Keeping matters small and simple meant everyone could focus on excellence, says James, explaining that class sizes do not exceed 14. “We have been blessed to have the services of two dedicated and qualified Rhodes University graduates as our teachers, with an assistant teacher in each class. Our Grade 2 teacher is a former recipient of the scholarship fund and also attended Rhodes University in Grahamstown. Prior to joining us, he had been teaching at Get Ahead School outside of Queenstown for two years. “We now have three teachers, three assistant teachers, one youth and child care worker, and 42 students.”

Inclusivity, diversity and respect in difficult surroundings James is adept at describing socio-economic conditions in the area. “Grahamstown is a microcosm of South Africa. BMWs and donkey carts are parked side by side on the High Street. The gap between rich and poor continues to grow here. The majority of the population lives in the outlying townships, where unemployment is extremely high and the conditions in public schools are generally dire. In dramatic contrast, Grahamstown is also the location of some of South Africa’s best independent and private schools in the town itself.”

This part of the vast Eastern Cape is also farming country. Says James: “The farms surrounding Grahamstown are isolated, and incidences of alcoholism and physical and sexual abuse of women and children are frequent. There is also a high rate of HIV/Aids infection. Because of the complex social issues the children experience in their homes, the school employs a full-time certified youth and child care worker.”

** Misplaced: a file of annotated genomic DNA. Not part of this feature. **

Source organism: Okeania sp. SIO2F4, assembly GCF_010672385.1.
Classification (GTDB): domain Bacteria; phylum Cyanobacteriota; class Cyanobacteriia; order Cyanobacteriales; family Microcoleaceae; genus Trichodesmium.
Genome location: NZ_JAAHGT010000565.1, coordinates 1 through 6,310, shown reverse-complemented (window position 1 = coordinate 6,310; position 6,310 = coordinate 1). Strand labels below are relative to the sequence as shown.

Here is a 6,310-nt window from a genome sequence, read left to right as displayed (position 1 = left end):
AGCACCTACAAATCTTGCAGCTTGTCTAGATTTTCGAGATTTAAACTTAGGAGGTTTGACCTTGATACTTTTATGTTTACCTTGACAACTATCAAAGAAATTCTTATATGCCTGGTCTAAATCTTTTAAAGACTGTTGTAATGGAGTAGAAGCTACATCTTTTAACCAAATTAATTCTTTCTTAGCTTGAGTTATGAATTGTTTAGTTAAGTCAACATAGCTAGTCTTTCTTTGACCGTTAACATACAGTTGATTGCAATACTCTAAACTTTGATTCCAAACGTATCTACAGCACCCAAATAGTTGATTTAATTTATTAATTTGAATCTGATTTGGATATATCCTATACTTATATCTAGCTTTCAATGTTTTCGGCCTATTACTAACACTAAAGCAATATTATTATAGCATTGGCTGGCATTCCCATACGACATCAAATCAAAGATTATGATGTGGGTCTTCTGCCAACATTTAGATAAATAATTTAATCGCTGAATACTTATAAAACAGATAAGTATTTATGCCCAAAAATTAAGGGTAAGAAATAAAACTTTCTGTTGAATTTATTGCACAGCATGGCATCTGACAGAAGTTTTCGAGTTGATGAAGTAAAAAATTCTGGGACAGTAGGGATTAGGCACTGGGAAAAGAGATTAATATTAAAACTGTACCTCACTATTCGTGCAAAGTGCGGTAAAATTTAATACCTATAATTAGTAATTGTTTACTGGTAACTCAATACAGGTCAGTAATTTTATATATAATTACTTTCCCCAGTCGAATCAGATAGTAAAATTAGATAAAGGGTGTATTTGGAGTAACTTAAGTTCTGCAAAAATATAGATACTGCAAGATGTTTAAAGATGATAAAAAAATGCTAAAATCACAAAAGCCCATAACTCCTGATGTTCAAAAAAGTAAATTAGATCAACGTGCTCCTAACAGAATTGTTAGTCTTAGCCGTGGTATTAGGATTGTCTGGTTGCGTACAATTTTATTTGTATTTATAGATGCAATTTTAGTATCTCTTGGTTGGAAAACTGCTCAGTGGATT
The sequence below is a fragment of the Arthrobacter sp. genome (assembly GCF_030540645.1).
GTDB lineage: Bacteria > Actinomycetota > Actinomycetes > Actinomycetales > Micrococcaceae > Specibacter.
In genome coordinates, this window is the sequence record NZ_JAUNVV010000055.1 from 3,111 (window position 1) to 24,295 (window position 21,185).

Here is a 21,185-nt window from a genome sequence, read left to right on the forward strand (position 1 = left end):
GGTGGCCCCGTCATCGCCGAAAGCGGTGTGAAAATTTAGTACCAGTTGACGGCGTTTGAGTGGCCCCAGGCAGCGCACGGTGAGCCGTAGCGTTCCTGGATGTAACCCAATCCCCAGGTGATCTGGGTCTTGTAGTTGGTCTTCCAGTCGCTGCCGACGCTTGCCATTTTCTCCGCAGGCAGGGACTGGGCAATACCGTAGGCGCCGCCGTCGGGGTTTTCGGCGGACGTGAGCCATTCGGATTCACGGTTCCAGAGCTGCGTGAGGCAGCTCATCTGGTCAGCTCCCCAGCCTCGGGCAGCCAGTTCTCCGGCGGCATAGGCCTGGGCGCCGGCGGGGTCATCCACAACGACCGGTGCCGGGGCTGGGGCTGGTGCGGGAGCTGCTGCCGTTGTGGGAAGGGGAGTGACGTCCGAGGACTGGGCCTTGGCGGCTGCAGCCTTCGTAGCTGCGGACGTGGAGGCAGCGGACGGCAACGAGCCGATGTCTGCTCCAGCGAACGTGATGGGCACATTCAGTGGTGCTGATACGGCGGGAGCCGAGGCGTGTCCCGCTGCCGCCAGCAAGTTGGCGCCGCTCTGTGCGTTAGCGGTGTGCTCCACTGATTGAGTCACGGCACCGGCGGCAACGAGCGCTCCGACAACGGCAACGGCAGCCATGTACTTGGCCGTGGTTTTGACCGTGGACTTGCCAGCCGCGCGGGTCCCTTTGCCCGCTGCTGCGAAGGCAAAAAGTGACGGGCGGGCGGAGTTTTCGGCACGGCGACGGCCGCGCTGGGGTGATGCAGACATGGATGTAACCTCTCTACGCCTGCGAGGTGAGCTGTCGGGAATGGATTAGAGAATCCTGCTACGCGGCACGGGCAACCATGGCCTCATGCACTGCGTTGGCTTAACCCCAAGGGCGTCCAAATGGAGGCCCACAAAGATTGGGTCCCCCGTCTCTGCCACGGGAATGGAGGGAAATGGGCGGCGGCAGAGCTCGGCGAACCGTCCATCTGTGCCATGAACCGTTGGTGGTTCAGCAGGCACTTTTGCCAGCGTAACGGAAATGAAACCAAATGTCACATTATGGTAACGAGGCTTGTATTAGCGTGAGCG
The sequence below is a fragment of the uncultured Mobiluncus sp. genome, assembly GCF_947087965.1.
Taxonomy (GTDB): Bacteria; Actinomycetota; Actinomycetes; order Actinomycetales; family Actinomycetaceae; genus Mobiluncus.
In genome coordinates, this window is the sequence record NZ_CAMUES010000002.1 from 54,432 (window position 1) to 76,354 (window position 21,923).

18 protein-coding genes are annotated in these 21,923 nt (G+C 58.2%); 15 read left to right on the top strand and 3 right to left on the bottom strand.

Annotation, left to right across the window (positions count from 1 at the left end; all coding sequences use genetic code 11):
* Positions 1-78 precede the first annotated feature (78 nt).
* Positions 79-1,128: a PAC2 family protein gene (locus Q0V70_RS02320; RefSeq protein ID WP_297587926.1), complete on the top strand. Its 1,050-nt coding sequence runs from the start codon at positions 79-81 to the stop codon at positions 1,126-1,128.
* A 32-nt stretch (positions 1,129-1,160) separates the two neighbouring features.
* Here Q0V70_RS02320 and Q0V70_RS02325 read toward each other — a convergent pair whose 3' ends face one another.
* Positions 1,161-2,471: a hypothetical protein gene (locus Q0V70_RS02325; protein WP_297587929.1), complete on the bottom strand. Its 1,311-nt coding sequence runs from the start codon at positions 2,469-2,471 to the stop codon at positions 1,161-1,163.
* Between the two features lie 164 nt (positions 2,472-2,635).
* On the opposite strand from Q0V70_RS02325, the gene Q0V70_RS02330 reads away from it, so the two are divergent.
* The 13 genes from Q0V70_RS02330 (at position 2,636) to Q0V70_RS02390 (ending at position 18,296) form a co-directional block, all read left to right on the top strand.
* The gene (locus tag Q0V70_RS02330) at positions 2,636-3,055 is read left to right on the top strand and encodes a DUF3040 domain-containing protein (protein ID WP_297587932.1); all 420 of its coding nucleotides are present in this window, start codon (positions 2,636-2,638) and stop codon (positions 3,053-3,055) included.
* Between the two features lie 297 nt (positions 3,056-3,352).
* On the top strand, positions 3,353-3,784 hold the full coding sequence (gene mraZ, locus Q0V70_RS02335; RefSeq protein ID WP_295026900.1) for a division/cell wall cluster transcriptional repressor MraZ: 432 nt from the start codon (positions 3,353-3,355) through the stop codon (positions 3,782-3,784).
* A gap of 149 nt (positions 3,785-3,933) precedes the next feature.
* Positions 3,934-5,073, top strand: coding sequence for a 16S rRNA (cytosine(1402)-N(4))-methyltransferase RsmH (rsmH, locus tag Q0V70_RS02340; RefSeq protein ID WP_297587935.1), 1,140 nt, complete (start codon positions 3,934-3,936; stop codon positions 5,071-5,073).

These complex social issues caused the brothers to consider their mission carefully, and their aims and values are clear in their founding statement:

Holy Cross School is an independent Anglican school committed to our Anglican tradition of inclusivity, diversity and respect for all. Our mission is to provide a free, quality foundation phase education to rural children. Our goal is to foster the growth of healthy and integrated children by addressing the needs of their bodies, minds and spirits. Our hope is that this will maximise their potential for future learning and becoming responsible and productive citizens of South Africa.

The commitment to “fostering the growth of healthy and integrated children” means that hearing, vision and HIV screenings are done regularly at Holy Cross, as well as educational assessments to address any physical or learning challenges. “School outings to museums and places of interest are also regular features of each term,” adds James.

Immelman invaluable

Like all schools that have joined ISASA in the Eastern Cape, Holy Cross met the organisation’s regional director Jan Immelman shortly after registration and the move into the new building. “It was the first of a series of meetings as he guided us through the documents required to become members of ISASA,” recounts James. “The decision to join was instant. Immelman’s advice and expertise was much appreciated, rendering the actual application process painless.”

Advice and support on hand